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Propane Prices Rise As Supply Tightens

Single digit temperatures, a recent rise in propane prices, and tightness in supply are causing complications for some in the Midwest relying on propane to heat their homes.
(SPRINGFIELD, Mo.) Single digit temperatures tonight, a recent rise in propane prices, and tightness in supply are causing complications for some in the Midwest relying on propane to heat their homes.

Heather Becker and her family rely on propane to heat their home.  They say the rise in price and cold weather are now leading to propane problems.

"They've been complaining that it's a little cold in the house.  But I'm like, you know, you can put on more clothes you don't need to run around in your shorts in the winter time," she said.

As the temperatures fall, families like Heather's, are watching their propane tank capacity decrease. 

"My husband said last week it was around 40 percent," she added. 

Propane workers say will-call customers like Heather should call when their propane tank gets to 35 perecent capacity.  Otherwise, customers may run out of propane because companies have so many deliveries to make right now. 

"I know a couple weeks ago when it got into the really negative weather, I had some friends that were actually really low and their gas company wasn't able to get to them until the Friday after the cold spell. So, you really do have to call ahead I value that," said Becker.

Simon Bowman with the propane company, AmeriGas, says wholesale costs are up to $1.50 per gallon.  That's about a 60 percent increase since last year.  As a result, consumers, like Heather, are paying a higher price.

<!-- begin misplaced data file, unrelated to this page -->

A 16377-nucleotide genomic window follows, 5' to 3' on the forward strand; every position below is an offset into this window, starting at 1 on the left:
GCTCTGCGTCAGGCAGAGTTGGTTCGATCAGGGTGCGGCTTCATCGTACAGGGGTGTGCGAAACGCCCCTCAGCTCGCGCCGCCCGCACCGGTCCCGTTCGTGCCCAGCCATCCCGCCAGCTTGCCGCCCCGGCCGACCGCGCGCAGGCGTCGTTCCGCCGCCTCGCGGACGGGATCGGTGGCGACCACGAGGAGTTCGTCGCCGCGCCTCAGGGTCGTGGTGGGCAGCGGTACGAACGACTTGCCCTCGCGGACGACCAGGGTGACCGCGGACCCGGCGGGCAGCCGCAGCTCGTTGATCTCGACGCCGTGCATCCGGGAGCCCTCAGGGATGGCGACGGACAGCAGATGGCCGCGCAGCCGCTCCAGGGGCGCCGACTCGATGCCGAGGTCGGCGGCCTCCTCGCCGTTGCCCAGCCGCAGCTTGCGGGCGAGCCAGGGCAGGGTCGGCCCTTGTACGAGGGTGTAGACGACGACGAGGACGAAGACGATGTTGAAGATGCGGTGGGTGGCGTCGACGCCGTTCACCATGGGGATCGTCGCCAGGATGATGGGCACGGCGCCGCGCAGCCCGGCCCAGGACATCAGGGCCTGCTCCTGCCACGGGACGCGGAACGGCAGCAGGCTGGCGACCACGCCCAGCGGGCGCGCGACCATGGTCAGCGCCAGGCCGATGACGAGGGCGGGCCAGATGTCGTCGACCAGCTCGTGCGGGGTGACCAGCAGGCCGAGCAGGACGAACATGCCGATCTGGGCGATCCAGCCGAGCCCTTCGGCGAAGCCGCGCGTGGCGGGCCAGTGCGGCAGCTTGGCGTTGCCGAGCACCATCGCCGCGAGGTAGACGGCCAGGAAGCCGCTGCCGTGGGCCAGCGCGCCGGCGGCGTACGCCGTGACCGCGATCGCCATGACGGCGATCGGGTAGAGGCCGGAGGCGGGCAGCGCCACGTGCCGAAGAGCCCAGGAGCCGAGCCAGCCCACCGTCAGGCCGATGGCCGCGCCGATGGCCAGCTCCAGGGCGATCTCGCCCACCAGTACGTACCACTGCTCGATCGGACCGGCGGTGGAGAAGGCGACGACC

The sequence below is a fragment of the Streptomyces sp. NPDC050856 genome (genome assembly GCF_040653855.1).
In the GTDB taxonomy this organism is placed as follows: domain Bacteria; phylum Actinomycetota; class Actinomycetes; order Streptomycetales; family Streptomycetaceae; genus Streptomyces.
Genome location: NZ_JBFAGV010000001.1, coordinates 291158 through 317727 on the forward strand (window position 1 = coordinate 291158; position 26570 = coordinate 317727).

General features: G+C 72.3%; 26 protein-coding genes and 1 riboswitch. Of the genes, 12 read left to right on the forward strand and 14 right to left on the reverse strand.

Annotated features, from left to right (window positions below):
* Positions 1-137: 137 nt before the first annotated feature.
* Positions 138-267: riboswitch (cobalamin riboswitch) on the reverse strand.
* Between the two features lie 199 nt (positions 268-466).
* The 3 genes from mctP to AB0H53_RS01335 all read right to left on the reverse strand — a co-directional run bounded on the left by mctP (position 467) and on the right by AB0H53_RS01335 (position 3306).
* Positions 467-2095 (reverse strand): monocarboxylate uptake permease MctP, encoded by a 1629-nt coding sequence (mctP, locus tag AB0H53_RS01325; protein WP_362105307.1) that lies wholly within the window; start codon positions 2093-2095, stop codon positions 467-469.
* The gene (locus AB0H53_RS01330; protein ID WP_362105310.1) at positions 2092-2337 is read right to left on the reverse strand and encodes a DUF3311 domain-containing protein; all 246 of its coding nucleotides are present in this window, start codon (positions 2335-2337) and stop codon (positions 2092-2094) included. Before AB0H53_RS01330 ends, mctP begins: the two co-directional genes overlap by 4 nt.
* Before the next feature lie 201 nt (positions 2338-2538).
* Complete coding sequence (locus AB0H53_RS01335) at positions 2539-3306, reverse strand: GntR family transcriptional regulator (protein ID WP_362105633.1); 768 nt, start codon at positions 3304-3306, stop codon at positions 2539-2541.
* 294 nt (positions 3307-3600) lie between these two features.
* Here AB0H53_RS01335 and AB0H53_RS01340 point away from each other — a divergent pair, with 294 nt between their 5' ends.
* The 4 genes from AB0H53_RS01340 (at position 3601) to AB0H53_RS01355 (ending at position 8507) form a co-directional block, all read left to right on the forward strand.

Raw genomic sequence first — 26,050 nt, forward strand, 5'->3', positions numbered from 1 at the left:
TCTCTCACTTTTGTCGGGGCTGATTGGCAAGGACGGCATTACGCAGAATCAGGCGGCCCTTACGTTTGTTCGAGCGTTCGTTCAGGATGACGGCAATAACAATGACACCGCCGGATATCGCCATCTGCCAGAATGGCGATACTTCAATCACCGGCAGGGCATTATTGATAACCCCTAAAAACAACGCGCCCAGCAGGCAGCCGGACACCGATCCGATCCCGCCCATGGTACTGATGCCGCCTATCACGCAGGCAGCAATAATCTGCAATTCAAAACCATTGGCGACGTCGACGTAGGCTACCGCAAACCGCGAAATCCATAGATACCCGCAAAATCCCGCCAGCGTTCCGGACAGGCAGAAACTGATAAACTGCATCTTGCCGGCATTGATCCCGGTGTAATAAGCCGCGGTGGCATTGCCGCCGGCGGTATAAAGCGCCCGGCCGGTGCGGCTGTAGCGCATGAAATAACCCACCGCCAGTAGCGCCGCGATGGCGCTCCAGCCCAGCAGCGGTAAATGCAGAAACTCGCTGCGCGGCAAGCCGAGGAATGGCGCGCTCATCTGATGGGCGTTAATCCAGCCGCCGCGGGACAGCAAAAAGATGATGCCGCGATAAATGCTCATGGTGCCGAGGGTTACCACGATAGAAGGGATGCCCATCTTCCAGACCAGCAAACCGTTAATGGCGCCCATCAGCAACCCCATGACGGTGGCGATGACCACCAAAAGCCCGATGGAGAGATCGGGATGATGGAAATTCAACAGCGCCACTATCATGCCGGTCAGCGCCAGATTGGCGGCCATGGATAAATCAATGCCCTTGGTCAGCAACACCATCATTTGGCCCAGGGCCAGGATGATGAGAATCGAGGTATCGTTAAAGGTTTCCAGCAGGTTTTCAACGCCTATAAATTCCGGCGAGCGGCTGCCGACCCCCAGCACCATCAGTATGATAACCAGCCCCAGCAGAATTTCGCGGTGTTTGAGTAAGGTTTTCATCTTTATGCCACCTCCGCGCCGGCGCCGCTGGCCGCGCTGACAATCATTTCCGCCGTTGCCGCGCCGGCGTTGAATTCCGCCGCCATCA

"Right now it's ranging $2.99.  So even to get 100 gallons in my 250 gallon tank would be $300," adds Becker.

Bowman attributes this to a rise in demand. 

"The U.S. has been exporting more propane to other countries, mainly Central America, South America and Europe.  Secondly, we had a very heavy crop drying season so we had an abundant crop and it was also a wet crop.  Wet crops require a lot of propane to dry them," explains Bowman. 

Propane demand rises further with a bitter cold winter.  Plus there's a tightness in supply.

"It's mainly a shortage in the Midwest and Northeast, mainly because inventories were already brought down.  Secondly, two pipelnes were out of service," explains Bowman.

Bowman stresses how important propane safety is, especially with these cold temperatures. If you smell gas or detect a leak, call your propane supplier immediately.
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